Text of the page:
ERIC Number: ED445015
Record Type: RIE
Publication Date: 2000-May
Should We End Social Promotion? Truth and Consequences.
Hauser, Robert M.
This paper reviews the extent and consequences of grade retention in elementary and secondary school. The first part of the paper reviews recent proposals for test-based grade promotion and retention. These are based on politically attractive, but scientifically unsupported claims about the benefits of retention, and minority students are more likely to be subject to these claims. The second part of the paper outlines what is known about rates, trends, and differentials in grade retention in the United States. Sound data are scarce, but current retention rates are much higher than is generally believed. At least 15% of students are retained between ages 6 to 8 and 15 to 17, and a substantial amount of retention occurs before or after these ages. Retention rates are much higher for boys and members of minority groups than for girls and the white majority. Retention rates have also grown substantially over the past two decades. A review of the scientific evidence about retention shows that the academic benefits of retention are both temporary and costly. When previous academic performance and relevant social characteristics are controlled, past grade retention accelerates current school dropout rates. There is no evidence for claims that new retention polices will be coupled with effective remediation of learning deficits that would be worth their cost or would offset the well-established long-term negative effects of retention. (Contains 10 figures and 61 references.) (SLD)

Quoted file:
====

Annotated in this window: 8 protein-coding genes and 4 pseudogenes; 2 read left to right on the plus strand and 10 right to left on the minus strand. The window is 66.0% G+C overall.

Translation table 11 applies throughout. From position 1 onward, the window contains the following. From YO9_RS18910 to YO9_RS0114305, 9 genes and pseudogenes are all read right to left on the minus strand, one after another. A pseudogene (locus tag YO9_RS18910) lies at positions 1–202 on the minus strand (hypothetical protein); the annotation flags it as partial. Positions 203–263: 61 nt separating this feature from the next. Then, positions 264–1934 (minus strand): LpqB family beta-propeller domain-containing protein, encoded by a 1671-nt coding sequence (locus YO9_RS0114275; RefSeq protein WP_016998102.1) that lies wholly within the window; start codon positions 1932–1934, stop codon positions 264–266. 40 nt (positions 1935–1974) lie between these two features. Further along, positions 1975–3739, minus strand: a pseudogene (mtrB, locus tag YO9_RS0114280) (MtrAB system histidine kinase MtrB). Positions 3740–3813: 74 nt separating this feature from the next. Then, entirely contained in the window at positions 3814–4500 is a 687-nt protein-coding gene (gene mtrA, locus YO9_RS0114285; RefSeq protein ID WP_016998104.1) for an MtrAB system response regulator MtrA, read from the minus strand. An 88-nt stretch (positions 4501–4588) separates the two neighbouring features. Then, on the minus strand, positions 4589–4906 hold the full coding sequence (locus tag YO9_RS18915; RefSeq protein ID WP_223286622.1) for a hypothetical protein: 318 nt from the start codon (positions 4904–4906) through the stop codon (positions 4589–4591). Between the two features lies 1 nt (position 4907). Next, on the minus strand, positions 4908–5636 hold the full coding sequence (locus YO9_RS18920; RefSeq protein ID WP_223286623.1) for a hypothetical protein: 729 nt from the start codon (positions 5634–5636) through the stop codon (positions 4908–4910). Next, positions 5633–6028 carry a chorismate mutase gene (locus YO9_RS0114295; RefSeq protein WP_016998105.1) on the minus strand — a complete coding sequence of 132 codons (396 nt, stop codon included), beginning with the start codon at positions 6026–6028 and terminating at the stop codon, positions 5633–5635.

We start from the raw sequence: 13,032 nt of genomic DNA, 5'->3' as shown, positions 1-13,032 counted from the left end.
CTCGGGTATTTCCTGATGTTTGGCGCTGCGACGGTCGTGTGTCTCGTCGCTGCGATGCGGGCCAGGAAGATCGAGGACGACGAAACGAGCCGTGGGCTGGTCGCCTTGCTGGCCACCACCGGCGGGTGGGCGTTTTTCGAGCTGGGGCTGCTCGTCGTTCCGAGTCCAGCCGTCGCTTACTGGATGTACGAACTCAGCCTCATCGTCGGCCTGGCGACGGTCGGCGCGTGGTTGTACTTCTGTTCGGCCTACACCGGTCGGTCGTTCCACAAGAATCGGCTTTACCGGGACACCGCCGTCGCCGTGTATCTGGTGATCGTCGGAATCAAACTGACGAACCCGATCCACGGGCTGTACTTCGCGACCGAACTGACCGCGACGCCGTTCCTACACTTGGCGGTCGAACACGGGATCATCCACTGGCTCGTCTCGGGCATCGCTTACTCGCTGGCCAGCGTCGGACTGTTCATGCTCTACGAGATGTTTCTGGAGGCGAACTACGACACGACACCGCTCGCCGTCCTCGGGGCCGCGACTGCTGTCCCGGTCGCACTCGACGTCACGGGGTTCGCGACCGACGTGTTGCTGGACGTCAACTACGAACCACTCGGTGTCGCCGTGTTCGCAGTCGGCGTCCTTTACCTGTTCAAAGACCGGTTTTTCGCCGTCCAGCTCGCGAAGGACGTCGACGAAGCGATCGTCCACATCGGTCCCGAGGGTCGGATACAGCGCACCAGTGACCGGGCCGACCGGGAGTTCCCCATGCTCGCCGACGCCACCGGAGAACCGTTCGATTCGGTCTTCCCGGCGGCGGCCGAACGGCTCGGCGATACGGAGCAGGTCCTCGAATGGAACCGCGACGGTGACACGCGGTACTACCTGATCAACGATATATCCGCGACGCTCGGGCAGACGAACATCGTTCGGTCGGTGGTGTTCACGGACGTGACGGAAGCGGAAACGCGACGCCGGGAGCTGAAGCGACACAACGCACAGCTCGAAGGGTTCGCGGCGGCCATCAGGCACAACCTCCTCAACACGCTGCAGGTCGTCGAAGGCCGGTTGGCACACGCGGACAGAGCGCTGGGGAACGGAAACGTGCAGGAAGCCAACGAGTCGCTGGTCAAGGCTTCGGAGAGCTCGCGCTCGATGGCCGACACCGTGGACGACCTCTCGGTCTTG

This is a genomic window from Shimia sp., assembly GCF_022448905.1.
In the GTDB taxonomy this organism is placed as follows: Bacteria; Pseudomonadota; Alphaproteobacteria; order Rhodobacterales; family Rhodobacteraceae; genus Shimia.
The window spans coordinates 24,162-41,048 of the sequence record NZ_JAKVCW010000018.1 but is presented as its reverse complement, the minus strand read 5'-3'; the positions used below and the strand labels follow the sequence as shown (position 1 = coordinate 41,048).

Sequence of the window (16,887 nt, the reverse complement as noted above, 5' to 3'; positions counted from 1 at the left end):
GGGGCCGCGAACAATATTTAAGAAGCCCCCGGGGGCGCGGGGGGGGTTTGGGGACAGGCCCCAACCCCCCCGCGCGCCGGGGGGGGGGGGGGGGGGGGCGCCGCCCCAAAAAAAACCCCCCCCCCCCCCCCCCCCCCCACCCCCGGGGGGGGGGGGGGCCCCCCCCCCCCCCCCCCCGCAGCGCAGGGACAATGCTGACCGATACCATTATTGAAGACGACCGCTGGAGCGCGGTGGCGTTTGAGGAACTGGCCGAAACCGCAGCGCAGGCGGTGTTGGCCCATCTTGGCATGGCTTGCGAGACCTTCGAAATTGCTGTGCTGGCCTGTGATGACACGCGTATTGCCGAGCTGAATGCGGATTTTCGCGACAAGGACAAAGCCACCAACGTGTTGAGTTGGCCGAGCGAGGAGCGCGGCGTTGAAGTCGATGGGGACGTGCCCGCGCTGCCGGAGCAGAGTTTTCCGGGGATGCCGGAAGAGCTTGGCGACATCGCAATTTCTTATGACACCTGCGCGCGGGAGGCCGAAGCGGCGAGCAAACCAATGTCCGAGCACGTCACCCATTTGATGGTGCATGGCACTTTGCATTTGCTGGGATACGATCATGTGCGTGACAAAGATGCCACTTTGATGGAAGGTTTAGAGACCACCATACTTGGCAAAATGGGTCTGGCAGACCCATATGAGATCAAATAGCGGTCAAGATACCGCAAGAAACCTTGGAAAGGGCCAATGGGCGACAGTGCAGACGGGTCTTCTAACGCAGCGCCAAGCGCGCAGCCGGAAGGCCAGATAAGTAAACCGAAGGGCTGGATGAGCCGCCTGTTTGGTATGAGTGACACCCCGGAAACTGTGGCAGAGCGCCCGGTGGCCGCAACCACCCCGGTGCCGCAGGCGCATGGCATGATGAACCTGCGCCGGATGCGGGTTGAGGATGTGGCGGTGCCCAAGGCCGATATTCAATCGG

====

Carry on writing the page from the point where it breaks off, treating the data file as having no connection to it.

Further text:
Publication Type: Information Analyses; Opinion Papers; Speeches/Meeting Papers
Education Level: N/A
Authoring Institution: N/A
Note: Version of this paper presented at the Conference of the Harvard Civil Rights Project on Civil Rights and High Stakes Testing (New York, NY, December 1998).